SEATTLE -- Just as you might expect, his tumultuous rookie season has been a strange trip for the man they call The Boz. Oh, Brian Bosworth looks the same. His haircut is the same, his earrings are still in place. But the bravado isn't there, at least not in an interview Friday afternoon when his frustration spilled out publicly for the first time this year.

"The three months that I've been here, they've been the most uncomfortable three months of my whole entire life," Bosworth said.

"So far, I've probably had zero amount of fun playing the game that I'm supposed to have the most fun in my life playing. I have asked myself why and I've asked dear and close friends why. And there's really no answer . . . I don't know the answer . . . After contemplating the question over several weeks, I know it's not my fault.

"This is the one thing I love to do more than anything in the world, and the people around me are making me hate it."

One might expect Bosworth to be as happy as any 22-year-old man could possibly be, what with his 10-year, $11 million contract and a job as a starting linebacker on the Seattle Seahawks, a team contending for the National Football League's AFC title. But The Boz is living proof that money can't buy happiness.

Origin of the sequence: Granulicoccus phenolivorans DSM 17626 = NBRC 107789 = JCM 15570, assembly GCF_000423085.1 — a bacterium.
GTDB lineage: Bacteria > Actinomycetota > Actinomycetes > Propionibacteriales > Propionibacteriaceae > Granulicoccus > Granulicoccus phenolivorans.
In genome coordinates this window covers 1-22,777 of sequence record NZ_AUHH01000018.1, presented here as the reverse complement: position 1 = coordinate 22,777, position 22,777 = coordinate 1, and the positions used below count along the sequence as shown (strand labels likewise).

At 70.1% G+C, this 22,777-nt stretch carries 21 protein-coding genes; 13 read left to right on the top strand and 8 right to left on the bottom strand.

This is not what we have come to expect from the outrageous Boz after three seasons of fun and frolic at the University of Oklahoma, and it is not what Bosworth expects of himself.

But life has not been easy this season, since Bosworth came to a mostly orderly, conservative, do-it-by-the-book city he wanted no part of in the first place. First, he missed training camp while his agent negotiated the biggest rookie contract in NFL history. Then, he had to learn a new position in one of the league's most complex defenses.

To complicate his difficulties, Bosworth has not made anyone forget Dick Butkus. The Boz says that much, and even if he didn't, his coaches would.

"So far, my first year has been somewhat of a disappointment because of the expectations, and having to live up to them," he said. The 24-day NFL players' strike, which Bosworth says he "never agreed with, never supported," was out of his control, but it stopped whatever progress he was making.

Tom Catlin, Seattle's defensive coordinator and linebacker coach, called the strike "a gigantic step backward" for Bosworth. "Now, he's where he should be about the second week into the season, but we're three weeks from the end. Four weeks late and four weeks sitting out," Catlin said.